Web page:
Earlier this week, Linda Raftree pointed me to this article, which references another article that calls blogging without tenure “an extreme sport” because of the risks involved.  It is a little hard for me to comment on this specifically, as I did not start blogging until after I had tenure – not because I was afraid of blogging, but because it never occurred to me to blog before then (basically, my agent and my publisher pushed me to blog to promote my book).  I did plenty of “public sphere” writing, such as op-eds in The State (Columbia, SC).  Hell, right before I went up for tenure I published one titled “Governor’s energy report has no clothes.”  I walked into my chair’s office the day it was published, and he shook his head and said “not exactly keeping your head down, are you?”  The op-ed had no impact on my tenure at all.  In most cases, neither will blogging.

I think most academics are far too timid when it comes to public expression.  They fear reprisals against their careers, but rarely seem to be able to articulate where such reprisals might come from or how they might actually create harm.  I am sure there are indeed cases of highly dysfunctional situations where individual’s careers might be harmed by the public expression of their views on a given subject within their expertise, but such situations are volatile for many reasons and blogging is unlikely to ever be the cause of career problems.  In fact, I am convinced that there is far more upside to blogging than there might ever be a downside.  On the upside:

1) As I recently noted, my blog and twitter accounts appear to have done a great deal to spread my work around, and to get that work used (at least by other writers).  Find me a department that will complain about your rapidly rising citation counts.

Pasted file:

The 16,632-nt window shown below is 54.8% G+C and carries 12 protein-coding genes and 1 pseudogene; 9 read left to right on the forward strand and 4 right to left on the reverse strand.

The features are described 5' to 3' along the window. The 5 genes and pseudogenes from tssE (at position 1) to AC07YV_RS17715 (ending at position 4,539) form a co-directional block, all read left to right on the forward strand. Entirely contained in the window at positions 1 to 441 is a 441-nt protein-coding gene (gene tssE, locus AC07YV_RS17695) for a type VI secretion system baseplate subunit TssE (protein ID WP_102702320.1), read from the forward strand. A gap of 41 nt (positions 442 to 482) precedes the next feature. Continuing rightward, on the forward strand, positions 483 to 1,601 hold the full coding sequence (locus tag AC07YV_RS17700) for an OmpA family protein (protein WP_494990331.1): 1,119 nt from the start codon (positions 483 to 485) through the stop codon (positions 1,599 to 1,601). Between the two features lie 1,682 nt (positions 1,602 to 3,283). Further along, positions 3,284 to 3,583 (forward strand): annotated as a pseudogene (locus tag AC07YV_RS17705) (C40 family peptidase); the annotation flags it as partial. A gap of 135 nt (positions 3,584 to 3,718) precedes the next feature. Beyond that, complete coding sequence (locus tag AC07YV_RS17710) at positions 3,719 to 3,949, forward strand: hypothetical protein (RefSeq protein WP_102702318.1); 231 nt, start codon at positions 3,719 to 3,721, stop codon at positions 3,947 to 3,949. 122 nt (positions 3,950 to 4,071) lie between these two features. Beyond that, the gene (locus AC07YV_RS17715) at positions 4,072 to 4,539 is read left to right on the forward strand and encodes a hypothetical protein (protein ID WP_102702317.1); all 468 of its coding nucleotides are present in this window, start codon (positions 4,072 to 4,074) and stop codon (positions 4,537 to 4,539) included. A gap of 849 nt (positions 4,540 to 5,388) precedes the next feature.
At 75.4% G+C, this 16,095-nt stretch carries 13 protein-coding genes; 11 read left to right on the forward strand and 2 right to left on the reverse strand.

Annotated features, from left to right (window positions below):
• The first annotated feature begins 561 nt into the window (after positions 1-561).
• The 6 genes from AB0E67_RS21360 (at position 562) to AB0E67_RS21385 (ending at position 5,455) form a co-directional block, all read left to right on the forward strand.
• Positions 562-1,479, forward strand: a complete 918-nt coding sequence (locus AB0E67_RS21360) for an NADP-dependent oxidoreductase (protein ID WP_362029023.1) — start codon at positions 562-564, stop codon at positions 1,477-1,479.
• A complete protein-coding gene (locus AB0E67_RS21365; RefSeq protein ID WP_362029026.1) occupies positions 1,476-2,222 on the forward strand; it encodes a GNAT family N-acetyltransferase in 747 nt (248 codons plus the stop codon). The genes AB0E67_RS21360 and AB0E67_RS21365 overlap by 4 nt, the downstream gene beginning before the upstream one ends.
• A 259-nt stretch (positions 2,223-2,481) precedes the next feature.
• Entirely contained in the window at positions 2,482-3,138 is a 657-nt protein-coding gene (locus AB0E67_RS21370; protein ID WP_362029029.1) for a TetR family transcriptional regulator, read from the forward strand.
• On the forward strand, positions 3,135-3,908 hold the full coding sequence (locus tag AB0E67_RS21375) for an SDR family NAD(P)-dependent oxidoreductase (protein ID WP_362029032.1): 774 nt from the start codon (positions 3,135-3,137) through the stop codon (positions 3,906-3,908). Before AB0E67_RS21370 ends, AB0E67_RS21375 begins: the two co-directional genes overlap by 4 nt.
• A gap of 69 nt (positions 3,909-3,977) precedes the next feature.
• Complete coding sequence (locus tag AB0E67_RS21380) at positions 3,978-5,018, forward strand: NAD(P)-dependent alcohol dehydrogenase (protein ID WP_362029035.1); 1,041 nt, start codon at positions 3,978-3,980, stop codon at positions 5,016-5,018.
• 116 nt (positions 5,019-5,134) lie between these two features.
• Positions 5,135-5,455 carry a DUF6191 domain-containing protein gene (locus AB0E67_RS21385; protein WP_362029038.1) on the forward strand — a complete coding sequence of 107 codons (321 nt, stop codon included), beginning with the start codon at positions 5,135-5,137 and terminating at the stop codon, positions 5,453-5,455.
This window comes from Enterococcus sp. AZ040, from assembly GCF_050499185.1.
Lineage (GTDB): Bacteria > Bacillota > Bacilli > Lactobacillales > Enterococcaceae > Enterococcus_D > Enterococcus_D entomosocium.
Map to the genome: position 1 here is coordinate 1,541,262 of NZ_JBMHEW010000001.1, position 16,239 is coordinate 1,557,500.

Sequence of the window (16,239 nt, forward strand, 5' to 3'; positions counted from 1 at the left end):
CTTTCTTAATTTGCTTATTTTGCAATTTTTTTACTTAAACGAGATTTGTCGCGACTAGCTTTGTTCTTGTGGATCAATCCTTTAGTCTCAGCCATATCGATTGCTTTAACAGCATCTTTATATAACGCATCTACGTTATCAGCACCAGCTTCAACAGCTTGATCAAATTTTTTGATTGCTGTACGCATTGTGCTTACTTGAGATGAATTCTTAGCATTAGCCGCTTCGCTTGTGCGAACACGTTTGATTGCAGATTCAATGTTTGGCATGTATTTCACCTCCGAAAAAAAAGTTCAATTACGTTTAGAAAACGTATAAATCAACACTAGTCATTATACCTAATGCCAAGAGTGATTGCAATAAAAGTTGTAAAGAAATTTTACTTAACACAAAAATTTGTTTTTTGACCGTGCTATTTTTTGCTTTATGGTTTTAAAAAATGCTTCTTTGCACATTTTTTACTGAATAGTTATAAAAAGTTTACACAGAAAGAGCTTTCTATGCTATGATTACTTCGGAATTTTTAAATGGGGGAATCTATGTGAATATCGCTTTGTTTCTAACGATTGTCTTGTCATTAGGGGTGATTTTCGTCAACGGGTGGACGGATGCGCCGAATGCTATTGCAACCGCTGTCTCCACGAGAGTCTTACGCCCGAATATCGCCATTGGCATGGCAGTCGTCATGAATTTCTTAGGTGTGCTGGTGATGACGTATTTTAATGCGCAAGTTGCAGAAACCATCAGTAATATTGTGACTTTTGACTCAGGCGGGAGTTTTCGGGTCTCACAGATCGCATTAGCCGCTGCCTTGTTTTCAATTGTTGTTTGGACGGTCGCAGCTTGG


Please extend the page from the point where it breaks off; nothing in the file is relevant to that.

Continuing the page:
2) You will develop a whole new community of colleagues, and they will bring new ideas and perspectives that you simply cannot get talking to people in your department, or even in your discipline.  These ideas and perspectives can be challenging, but if you can harness them, they can carry your thinking to new and innovative places.

3) When you develop a public persona, you can build a degree of freedom from problematic situations in your home institution.  You can cultivate a community in which there might be several people interested in giving you a job.  Further, universities love publicly-visible faculty, because they are easy to point to when someone asks what the faculty contribute to the larger society (and yes, this does get asked often).

4) You practice speaking in multiple registers: we all write academic articles, and if you are on the tenure track I hope you’ve figured that process out.  But do you know how to engage the person on the street?  Taxpayers fund a lot of research, and explaining to them why they should be happy they are funding yours is a worthwhile skill.  You can’t do that through a journal article, or in the language of your discipline.

On the downside:

1) Bill Easterly said it best: the blog is a hungry mouth.  It can be hard to keep up with posting, especially when you have a bunch of other stuff going on during the semester.

2) You will be exposed to griefers – the internet is a harsh place.  People will say nasty things about you and your ideas.  If you are fragile, do not try this at home.

Anyway, these are just my quick thoughts on blogging and academia, and I am sure my thoughts are incomplete and others will have something to add.  Indeed, you should check out Marc Bellemare’s recent post on things he has learned as an untenured blogger.  Speaking for myself, though, I have not regretted blogging at all, and aside from sometimes being exhausted after finishing a post, I have yet to see a serious drawback from doing so – but the benefits have been remarkable.